Bloomsbury Review praised her work, writing, “Her poems are like hands and hearts and also like lights: they grip and pulse and illuminate. Like the woman herself, the work is grand and modest and forceful. It will shake you, and move you deeply….”

Monday, January 9, 2017
A Monster Calls
NEW YORK (CNS) — The first thing to know about "A Monster Calls" (Focus) is that, although it's based on a children's novel, it's definitely not for kids.

Even many adults will find its mawkish treatment of death and its supply of blithe "answers" to life's struggles difficult to handle. While the film is probably acceptable for mature and literate adolescents, "mature" is the vital term here.

Sunday, January 8, 2017
Underworld: Blood Wars
NEW YORK (CNS) — The sanguinary subtitle of the action-horror sequel "Underworld: Blood Wars" (Screen Gems) proves unpleasantly appropriate as the amount of butchery on screen eventually goes off the charts. By the time the film's protagonist, in a climactic scene, uses her bare hands to rip the entire spine out of the back of one of her adversaries, the suitable audience for all of this slaughter has dwindled to nil.
Saturday, January 7, 2017
Hidden Figures
NEW YORK (CNS) — The struggles of the civil rights era provide the backdrop for the appealing fact-based drama "Hidden Figures" (Fox 2000). Along with a personalized insight into the injustices that still prevailed in American society in the early 1960s, director Theodore Melfi's adaptation of Margot Lee Shetterly's book — which centers on three extraordinarily gifted mathematicians working for NASA — successfully re-creates the tension of the Cold War space race.
Friday, January 6, 2017
La La Land
NEW YORK (CNS) — Though it's set in present-day Los Angeles, the comedy-drama "La La Land" (Lionsgate) takes a spirited stab at reviving the musicals of Hollywood's golden age.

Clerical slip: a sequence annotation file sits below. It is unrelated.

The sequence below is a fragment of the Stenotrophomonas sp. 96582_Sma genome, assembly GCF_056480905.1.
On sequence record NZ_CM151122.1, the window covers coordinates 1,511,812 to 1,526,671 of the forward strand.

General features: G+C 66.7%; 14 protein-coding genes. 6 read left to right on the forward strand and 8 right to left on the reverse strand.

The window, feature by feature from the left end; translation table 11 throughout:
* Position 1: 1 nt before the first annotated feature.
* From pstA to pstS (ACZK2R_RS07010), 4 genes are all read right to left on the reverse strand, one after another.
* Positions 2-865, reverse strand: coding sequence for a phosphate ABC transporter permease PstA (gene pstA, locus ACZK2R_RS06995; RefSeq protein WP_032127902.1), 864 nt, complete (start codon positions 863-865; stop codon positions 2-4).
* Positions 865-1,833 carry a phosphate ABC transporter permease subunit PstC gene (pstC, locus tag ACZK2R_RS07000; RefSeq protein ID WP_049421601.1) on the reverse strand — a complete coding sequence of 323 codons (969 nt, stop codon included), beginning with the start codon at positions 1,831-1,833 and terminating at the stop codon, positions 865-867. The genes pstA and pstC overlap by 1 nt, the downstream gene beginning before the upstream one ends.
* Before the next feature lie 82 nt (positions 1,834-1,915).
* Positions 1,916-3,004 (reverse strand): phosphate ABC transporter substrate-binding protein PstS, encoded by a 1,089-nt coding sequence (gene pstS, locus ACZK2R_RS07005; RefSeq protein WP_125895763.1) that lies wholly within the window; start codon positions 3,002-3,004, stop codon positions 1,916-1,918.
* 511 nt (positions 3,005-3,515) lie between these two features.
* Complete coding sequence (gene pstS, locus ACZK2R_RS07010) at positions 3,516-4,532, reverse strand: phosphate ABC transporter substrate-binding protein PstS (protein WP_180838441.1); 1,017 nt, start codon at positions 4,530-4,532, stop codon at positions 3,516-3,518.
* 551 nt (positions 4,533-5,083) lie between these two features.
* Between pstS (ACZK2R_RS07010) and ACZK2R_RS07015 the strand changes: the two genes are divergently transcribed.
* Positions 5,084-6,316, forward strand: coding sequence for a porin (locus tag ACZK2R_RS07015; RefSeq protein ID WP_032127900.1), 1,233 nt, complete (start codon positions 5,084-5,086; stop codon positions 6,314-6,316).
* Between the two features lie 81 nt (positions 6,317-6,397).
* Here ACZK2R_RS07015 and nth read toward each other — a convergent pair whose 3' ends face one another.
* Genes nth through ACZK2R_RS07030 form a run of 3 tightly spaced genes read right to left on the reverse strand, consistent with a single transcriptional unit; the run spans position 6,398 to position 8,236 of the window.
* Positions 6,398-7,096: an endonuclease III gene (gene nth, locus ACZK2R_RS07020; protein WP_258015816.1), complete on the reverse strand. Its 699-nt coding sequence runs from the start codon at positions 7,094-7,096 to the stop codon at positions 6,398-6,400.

Writer-director Damien Chazelle ("Whiplash") dreams big in this over-the-top fantasy where drivers exit their cars on a freeway overpass and burst into song, and lovers float in the air amid the projected stars in a planetarium.

Thursday, January 5, 2017
Sensory-Friendly Concert for Families with Special Needs
The Portland Wind Symphony, in partnership with the music therapy program at Marylhurst University, will present its second free sensory-friendly concert at 3 p.m. Saturday, Feb. 4, St. Anne's Chapel at Marylhurst University. Everyone is welcome. New this year: the Marylhurst Chamber Choir will join the Portland Wind Symphony to perform classical and popular works for choir and band in an environment that is comfortable and judgment free.
Wednesday, January 4, 2017
NEW YORK (CNS) — Directed and co-written (with Jay Cocks) by Martin Scorsese, "Silence" (Paramount) is a dramatically powerful but theologically complex work best suited to viewers who come to the multiplex prepared to engage with serious issues. Those willing to make such an intellectual investment, however, will find themselves richly rewarded.